Germany’s Soldiers’ Manual (2006) states:
Combatants are all persons who may directly participate in combat operations, e.g. the members of the armed forces as well as militias and volunteer corps forming part of the armed forces.
Only combatants are entitled to take part in combat operations and cannot be punished for doing so. In contrast, other persons, e.g. mercenaries, can be punished.
If combatants fall into the hands of the enemy, they become prisoners of war.
They may not be held responsible for their participation in permitted acts of war. Violations of international law, however, may be punished according to the law of the detaining power.
The Hellenic Territorial Army’s Internal Service Code (1984), as amended, provides:
Members of the armed forces should:
(a) Consider as “lawful combatants” those who belong to the armed forces of the enemy or to the national guard (the organized resistance included), provided that the personnel of the above is organized in units, is under the command of a certain leader, has a distinctive sign, carries arms openly and respects the laws and customs of war. Persons who do not fulfill the above conditions should not be considered as “lawful combatants” and in case they are captured, they are not protected by the laws regulating the PoWs [prisoners of war].
Guinea’s Disciplinary Regulations (2012) states:
In accordance with the international agreements signed by the government of Guinea, military personnel in combat are required:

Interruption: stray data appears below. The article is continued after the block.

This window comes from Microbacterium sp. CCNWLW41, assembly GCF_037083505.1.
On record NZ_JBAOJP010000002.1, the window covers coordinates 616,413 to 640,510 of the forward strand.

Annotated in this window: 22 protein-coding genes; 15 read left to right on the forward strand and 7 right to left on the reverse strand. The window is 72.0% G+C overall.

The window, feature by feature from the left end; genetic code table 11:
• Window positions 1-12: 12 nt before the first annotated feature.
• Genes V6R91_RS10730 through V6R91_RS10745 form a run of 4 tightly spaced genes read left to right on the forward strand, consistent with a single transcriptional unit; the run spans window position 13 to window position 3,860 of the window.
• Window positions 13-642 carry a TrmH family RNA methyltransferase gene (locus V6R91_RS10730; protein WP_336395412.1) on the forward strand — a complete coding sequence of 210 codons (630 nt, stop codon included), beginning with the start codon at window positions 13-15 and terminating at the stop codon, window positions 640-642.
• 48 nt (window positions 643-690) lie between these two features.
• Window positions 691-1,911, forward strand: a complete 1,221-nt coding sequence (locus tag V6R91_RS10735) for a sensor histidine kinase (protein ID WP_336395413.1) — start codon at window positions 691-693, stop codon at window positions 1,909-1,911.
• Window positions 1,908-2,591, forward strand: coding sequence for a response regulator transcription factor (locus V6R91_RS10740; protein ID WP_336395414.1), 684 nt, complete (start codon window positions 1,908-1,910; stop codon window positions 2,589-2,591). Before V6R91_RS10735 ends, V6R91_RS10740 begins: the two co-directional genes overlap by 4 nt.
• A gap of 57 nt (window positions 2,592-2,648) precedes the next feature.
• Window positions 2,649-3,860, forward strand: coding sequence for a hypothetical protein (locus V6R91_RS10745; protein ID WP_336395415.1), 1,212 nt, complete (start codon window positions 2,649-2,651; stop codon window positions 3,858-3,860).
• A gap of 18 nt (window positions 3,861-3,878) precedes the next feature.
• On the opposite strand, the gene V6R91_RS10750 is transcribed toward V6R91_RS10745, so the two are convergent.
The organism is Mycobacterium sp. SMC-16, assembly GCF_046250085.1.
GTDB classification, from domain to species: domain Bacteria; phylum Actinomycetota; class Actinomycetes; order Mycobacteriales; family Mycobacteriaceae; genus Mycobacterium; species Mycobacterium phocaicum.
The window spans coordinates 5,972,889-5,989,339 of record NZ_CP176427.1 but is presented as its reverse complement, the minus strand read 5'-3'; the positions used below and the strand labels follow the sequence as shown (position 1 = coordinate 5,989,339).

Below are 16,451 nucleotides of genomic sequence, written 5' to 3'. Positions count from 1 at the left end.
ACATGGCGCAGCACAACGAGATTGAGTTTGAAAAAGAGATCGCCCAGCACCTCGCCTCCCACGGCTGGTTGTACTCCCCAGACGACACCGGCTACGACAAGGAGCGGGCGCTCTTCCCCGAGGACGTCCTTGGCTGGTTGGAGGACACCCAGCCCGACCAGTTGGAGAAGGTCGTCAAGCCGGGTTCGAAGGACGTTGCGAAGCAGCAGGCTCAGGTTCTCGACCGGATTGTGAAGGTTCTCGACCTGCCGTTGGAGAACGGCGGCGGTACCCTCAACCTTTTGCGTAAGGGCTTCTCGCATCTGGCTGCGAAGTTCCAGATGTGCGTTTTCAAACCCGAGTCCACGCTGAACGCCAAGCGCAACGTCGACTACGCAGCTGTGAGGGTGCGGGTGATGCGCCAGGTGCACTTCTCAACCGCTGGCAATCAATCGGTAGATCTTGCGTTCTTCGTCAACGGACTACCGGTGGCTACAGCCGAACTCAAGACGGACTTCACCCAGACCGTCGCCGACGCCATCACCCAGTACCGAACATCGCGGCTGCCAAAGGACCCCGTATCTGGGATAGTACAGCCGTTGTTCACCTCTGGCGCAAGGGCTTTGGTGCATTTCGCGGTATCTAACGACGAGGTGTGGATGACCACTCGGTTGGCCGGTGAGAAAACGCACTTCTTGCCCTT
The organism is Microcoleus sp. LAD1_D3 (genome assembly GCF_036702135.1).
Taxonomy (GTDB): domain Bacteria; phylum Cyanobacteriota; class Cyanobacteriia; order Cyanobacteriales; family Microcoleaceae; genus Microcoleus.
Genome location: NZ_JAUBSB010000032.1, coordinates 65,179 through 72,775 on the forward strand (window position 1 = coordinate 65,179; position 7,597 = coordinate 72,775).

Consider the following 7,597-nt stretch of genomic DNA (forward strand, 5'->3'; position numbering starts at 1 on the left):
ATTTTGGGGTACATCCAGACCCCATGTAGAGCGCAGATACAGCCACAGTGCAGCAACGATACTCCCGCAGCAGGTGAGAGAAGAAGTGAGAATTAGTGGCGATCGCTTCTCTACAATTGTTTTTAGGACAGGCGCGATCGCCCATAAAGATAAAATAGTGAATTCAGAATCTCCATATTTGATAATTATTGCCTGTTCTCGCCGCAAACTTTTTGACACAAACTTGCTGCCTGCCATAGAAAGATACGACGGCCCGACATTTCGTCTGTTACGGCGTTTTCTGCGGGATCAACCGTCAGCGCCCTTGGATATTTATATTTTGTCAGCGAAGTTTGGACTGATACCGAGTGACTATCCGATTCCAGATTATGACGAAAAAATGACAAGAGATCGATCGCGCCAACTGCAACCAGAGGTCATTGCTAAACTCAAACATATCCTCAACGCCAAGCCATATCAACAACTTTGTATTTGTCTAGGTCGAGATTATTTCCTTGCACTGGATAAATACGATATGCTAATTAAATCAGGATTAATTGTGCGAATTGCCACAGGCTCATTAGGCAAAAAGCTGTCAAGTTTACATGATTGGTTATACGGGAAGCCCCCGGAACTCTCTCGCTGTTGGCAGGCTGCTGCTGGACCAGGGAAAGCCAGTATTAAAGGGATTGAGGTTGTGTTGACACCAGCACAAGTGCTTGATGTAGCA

- to consider as “combatants” members of the armed forces or volunteer militias, including organized resistance movements, provided that such formations have a designated commander, that their members display a distinctive sign, carry arms openly and comply with the laws and customs of war[.]
According to Hungary’s Military Manual (1992), combatants distinguish themselves from civilians by wearing a uniform, having a distinctive sign, being under a responsible command, being subject to the law of war and by “carrying arms openly at least: during every military engagement [and] as long as visible to the enemy while engaged in a military deployment”.
Israel’s Manual on the Laws of War (1998) states:
It is prohibited to use civilians for the purpose of masking military movements or hiding among them. From this provision stems the soldiers’ obligation to wear a uniform or identifying symbol to clearly distinguish them from civilians.
Israel’s Manual on the Rules of Warfare (2006) states:
Civilians must not be used to screen the military movements and for the purpose of concealment amongst them. This is also the reason why soldiers are under an obligation to wear uniform or identification insignia so as to make it possible to distinguish clearly between them and civilians.
The Manual on the Rules of Warfare (2006) is a second edition of the Manual on the Laws of War (1998).
Italy’s IHL Manual (1991) states:
In order to obtain the best possible protection of the civilian population, lawful combatants are obliged to distinguish themselves from the civilian population when they participate in an attack or in a military operation preparatory to an attack.